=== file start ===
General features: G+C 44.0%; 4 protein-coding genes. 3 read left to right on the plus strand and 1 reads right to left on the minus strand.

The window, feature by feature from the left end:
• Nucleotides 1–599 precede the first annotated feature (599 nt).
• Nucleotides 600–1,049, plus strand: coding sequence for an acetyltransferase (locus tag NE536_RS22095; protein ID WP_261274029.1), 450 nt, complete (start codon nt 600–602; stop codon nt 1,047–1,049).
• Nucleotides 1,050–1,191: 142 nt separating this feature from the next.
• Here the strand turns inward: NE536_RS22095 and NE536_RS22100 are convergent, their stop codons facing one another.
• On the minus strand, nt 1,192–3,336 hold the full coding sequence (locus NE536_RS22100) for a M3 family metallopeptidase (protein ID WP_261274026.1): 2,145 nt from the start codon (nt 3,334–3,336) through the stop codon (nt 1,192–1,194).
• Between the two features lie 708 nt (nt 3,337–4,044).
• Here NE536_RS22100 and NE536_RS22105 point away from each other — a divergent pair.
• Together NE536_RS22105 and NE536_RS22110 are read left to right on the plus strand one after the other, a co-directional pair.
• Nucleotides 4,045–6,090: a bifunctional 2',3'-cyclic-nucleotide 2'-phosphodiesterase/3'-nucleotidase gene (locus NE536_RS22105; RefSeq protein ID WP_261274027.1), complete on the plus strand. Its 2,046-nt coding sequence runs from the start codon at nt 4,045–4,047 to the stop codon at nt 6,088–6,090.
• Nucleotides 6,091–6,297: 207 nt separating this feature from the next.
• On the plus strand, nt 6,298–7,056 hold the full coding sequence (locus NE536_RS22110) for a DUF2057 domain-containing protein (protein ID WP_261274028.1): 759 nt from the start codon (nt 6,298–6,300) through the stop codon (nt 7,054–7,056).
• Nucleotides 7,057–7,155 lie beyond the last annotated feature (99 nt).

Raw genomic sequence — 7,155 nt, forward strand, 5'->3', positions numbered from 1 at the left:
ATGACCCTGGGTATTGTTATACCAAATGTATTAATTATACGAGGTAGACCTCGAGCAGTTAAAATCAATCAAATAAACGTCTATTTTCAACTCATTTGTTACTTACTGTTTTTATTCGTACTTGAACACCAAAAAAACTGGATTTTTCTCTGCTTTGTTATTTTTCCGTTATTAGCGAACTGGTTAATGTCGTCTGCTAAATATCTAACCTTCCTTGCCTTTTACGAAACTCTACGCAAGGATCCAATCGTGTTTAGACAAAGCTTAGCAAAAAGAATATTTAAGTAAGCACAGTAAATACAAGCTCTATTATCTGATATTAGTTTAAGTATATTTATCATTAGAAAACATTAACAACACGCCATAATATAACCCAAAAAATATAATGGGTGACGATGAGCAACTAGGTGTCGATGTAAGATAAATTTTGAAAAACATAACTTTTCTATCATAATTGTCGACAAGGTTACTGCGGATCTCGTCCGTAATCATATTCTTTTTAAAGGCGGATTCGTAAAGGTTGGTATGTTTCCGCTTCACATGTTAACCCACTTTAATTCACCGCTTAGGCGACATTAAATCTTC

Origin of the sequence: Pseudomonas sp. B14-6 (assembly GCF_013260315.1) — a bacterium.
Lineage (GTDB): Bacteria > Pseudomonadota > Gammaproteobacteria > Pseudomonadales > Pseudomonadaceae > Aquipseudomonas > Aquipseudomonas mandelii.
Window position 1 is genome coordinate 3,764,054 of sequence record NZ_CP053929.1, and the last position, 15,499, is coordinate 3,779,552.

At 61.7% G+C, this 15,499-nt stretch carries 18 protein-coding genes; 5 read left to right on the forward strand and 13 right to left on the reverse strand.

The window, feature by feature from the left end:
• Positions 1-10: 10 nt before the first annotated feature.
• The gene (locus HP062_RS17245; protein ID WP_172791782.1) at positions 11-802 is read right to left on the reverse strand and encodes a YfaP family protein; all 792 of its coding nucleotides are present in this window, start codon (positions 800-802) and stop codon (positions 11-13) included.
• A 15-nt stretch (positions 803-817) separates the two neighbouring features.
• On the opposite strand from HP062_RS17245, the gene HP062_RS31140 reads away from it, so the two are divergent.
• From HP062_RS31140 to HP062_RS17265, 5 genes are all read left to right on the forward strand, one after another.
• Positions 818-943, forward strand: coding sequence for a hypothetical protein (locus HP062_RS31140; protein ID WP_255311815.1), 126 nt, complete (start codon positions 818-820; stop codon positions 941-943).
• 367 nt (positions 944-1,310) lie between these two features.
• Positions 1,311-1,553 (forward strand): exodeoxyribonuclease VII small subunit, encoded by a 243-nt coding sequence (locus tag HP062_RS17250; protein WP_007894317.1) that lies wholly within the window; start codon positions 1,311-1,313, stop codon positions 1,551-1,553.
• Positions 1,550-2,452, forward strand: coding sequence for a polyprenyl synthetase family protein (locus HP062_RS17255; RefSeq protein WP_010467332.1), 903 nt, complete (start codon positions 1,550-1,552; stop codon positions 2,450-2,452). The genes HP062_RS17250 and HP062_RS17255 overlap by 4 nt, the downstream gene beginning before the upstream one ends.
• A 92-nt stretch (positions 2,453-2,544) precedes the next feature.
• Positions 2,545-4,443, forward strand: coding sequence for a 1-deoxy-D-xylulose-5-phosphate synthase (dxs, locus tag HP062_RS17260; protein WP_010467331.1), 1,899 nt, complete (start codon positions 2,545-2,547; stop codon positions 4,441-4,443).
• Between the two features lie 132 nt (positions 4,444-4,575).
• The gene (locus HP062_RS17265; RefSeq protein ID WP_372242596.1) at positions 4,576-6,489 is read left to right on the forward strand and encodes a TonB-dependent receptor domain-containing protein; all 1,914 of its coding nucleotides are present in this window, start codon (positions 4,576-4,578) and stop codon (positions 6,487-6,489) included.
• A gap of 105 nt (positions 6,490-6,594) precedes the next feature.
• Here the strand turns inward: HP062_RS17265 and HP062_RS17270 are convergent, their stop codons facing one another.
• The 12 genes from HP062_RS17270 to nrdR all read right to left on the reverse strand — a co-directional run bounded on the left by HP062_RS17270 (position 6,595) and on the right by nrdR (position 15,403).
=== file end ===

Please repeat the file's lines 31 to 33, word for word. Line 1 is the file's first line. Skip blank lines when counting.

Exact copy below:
• A 92-nt stretch (positions 2,453-2,544) precedes the next feature.
• Positions 2,545-4,443, forward strand: coding sequence for a 1-deoxy-D-xylulose-5-phosphate synthase (dxs, locus tag HP062_RS17260; protein WP_010467331.1), 1,899 nt, complete (start codon positions 2,545-2,547; stop codon positions 4,441-4,443).
• Between the two features lie 132 nt (positions 4,444-4,575).